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Saturday Reads

2014 September 13



Ah, Saturday. You have finally graced us again.

This weekend has a whole lot of nothing on the agenda, my very favorite kind of weekend. Here are a few interesting finds to kick yours off:

Steve Jobs Was a Low-Tech Parent. I wrote about our dedication to limiting screen time a while back and this piece reminded me of all the reasons why we choose to…and work hard at it. Because it’s certainly not always easy – or doable – but it’s worth it.

Why It Doesn’t Matter How You Feel About Your Friends. I have made a very conscious effort the past few years to consistently let my close friends know how much I care about them. There are really only a handful of them, after all. At times I wish some of them would do more of the same in return but I am also trying to accept that some people don’t communicate the way others do…and that’s ok. Most of the time. 😉

“Really weird advice” about following your passion. I loved this so much because I have long felt the same way about passion…it’s such an intense word and comes laden with expectation. I haven’t found my passion yet. And I am not sure when or if I will. One week it’s cooking. The next it is writing. Last week it was flowers. But I am ok with that, because searching for it can be just as fun and beneficial.

Meet The Blogger Who Dresses Like An Olsen Twin. Love her look.

And finally, my favorite new blog to bookmark: Manger. This mom of seven (!) left life in the city for the French countryside and shares an inside look – filled with gorgeous, rustic recipes and an idyllic sensibility – that feels charming and real at the same time. And if that’s not good inspiration for a Saturday, I don’t know what is.

Have a lovely weekend. xx

*image found on Pinterest, follow me here

One Response
  1. September 14, 2014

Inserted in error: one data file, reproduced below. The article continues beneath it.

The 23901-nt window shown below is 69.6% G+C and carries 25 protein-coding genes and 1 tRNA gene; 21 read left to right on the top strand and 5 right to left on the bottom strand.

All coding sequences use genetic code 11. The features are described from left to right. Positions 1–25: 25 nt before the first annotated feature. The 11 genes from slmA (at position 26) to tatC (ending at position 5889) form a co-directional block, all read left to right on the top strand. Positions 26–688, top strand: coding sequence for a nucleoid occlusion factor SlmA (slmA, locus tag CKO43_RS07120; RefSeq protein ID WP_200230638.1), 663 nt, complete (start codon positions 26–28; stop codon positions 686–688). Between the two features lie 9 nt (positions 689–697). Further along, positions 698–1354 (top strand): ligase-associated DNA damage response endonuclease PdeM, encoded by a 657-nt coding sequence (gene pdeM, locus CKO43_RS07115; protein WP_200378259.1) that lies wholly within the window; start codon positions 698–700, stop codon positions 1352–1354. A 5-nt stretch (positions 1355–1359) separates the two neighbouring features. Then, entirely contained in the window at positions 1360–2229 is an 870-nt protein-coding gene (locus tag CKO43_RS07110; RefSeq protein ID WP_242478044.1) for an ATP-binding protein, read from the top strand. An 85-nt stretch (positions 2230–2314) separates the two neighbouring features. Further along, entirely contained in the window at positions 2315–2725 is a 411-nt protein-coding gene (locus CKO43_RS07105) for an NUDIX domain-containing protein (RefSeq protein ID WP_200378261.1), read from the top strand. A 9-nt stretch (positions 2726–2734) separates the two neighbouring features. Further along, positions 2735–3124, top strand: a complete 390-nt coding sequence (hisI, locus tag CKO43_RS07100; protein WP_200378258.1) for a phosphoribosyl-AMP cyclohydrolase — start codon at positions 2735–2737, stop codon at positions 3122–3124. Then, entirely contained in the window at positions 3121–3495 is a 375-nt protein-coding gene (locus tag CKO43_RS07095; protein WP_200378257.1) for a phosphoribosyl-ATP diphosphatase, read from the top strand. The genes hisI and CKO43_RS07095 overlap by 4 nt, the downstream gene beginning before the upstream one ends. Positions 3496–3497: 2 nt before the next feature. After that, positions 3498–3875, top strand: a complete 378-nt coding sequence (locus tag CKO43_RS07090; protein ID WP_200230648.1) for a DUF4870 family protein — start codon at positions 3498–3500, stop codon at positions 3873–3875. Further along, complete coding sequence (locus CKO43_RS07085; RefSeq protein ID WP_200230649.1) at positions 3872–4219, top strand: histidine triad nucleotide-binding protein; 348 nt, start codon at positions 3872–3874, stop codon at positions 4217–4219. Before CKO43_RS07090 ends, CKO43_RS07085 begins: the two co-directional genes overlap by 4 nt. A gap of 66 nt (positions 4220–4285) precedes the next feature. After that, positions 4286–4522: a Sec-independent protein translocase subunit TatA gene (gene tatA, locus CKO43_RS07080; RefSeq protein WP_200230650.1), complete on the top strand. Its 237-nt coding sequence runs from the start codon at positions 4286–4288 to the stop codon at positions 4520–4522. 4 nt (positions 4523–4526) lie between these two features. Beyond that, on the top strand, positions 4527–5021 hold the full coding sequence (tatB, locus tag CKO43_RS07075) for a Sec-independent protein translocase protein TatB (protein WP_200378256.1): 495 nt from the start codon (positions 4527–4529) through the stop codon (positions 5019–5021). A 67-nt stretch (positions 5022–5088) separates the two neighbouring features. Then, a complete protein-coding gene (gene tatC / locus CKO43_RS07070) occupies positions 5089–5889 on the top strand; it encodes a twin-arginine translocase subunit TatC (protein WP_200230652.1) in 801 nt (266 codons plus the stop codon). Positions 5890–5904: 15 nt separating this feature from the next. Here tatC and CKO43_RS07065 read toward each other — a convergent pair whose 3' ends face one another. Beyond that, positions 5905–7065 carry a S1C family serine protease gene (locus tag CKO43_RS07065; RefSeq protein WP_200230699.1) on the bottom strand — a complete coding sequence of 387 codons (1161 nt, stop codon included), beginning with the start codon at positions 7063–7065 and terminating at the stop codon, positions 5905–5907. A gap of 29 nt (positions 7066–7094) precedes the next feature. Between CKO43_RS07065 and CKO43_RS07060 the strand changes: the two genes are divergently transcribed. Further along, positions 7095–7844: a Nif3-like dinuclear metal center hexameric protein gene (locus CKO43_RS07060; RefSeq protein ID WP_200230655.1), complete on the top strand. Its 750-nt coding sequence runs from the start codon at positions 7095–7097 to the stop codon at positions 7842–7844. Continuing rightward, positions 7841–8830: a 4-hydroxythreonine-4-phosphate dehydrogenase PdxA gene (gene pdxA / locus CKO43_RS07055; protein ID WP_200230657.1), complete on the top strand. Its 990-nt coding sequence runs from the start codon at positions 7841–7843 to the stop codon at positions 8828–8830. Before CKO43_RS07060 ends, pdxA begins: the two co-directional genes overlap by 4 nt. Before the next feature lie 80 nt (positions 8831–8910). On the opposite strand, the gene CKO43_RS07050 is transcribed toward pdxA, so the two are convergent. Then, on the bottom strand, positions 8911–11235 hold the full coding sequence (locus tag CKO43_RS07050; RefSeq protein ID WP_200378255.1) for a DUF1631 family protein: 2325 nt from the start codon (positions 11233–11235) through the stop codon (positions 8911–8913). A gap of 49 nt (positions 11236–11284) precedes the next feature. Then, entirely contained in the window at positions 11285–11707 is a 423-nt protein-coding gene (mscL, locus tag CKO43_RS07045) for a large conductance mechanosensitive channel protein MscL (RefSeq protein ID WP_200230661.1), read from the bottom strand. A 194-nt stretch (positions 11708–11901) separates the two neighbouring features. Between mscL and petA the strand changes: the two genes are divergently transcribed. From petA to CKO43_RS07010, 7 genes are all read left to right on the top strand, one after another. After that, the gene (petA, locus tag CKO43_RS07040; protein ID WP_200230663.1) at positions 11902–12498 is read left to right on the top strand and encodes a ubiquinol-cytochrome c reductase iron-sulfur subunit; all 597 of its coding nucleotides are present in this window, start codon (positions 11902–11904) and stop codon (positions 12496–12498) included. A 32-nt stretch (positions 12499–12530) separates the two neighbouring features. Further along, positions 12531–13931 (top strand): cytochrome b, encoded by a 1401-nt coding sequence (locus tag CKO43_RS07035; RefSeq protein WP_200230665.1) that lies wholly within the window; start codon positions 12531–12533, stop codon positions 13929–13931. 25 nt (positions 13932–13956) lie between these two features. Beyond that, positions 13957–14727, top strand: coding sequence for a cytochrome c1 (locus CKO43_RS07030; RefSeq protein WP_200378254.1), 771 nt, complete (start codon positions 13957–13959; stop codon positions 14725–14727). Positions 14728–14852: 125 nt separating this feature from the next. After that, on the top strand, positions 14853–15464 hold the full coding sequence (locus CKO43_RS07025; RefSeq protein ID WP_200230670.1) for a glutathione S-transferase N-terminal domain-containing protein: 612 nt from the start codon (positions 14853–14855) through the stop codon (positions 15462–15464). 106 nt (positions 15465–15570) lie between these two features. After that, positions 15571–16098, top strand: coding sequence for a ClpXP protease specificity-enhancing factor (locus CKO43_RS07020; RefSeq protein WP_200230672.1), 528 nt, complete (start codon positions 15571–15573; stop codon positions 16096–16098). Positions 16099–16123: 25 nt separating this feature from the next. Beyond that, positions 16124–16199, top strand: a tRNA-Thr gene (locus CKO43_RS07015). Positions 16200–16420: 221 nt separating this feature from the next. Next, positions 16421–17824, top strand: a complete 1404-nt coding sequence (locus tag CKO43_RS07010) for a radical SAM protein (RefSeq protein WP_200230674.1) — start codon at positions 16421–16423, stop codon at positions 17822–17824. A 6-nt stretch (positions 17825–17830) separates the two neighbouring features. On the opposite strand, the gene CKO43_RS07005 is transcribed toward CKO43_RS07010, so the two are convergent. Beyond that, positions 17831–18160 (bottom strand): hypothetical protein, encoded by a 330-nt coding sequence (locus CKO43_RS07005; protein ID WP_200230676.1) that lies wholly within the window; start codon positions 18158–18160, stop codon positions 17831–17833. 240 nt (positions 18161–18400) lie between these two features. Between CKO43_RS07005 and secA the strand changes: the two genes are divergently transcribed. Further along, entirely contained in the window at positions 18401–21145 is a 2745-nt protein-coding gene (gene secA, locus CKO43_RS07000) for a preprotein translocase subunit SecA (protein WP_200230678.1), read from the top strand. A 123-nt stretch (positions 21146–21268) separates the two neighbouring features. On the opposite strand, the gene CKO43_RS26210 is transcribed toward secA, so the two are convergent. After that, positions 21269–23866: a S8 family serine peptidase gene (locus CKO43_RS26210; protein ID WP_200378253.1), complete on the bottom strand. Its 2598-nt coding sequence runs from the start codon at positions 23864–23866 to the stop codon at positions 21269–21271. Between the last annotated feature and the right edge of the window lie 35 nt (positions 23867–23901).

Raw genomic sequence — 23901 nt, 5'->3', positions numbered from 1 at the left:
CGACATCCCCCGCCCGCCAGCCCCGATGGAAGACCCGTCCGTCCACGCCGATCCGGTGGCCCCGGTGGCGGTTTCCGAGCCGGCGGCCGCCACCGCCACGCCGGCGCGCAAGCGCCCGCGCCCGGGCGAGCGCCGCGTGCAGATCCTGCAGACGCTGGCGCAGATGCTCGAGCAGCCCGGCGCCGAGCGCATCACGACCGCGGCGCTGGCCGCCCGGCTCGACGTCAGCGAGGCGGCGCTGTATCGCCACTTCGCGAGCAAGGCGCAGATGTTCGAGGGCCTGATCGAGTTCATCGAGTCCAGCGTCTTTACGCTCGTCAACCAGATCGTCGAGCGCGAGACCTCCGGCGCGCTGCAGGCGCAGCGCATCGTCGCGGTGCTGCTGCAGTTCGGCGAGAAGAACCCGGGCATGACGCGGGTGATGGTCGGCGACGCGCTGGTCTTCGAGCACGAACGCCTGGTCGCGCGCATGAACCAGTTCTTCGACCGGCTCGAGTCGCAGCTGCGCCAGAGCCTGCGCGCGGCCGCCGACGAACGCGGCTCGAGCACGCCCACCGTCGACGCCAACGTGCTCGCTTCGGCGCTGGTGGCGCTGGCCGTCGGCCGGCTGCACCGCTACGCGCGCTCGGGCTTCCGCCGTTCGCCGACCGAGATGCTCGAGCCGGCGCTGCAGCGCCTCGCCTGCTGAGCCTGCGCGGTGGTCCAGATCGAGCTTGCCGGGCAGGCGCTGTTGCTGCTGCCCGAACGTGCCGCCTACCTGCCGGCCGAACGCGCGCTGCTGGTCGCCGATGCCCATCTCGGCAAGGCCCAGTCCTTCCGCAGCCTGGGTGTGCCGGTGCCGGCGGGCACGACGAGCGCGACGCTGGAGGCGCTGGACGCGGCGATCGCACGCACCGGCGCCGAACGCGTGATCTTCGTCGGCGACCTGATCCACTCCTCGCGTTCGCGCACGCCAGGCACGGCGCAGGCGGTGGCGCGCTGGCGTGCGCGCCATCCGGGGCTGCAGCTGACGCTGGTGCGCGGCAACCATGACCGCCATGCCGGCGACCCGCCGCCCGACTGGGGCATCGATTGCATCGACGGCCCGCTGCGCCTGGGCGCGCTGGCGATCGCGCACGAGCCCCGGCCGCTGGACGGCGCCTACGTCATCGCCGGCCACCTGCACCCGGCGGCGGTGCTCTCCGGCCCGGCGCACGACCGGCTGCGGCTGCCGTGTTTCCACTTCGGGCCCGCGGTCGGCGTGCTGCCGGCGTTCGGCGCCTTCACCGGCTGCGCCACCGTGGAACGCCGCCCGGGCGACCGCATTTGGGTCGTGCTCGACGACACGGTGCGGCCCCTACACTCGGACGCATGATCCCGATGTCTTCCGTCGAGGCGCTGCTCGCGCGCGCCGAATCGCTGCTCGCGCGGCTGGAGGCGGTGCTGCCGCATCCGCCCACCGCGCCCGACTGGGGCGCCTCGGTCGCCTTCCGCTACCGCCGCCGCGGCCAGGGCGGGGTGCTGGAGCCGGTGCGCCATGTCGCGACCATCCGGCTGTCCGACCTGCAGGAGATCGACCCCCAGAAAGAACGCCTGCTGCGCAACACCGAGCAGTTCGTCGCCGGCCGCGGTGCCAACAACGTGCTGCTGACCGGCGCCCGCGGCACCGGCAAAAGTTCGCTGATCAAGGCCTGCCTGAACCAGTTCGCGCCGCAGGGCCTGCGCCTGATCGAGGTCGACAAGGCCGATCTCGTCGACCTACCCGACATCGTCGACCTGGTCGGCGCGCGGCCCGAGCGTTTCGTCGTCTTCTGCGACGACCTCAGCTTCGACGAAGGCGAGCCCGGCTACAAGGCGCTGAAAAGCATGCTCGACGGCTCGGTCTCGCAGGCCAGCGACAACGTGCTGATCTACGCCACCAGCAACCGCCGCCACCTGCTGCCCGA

Hi there, thanks so sharing these. I loved the Liz Gilbert concept; yes I have more curiosity than passion! Thank goodness someone has defined that difference. It’s so true that feeling that there is this untapped passion out there is so frustrating and disheartening.

    I was also interested to read about the Steve Jobs article. I think this is a tough one. Parents have to make really strong choices about the use of screen time and technology. The older my kids have got, the more pressure there has been to use i-pads and i-phones and every other i-device there is. You know that scene from ‘This is 40’? Where she threatens to take away every i-device? That is my life! Having a teenager and limiting screen time can lead to some seriously combustible arguments at home. I think, like everything, it is a balance (ugh – why must everything boil down to that?!). Limit it as far as you can and in a manner that works for your family and lifestyle. But it can, without anyone really knowing, become like holding back a tidal wave. It’s been the biggest single source of angst for us since the teenage years descended (and we are only one year in!). I do look back and wonder if we had changed behaviours when they were smaller whether things would have been different. And by the way we were pretty strict right from the start. Actually I think not; these habits are everywhere, permeating everything. Even if you go out for a family meal and say ‘no devices’, you can bet the family on the next table will have theirs! Interesting modern predicament, one which Steve Jobs perhaps could never have predicted! Lou x

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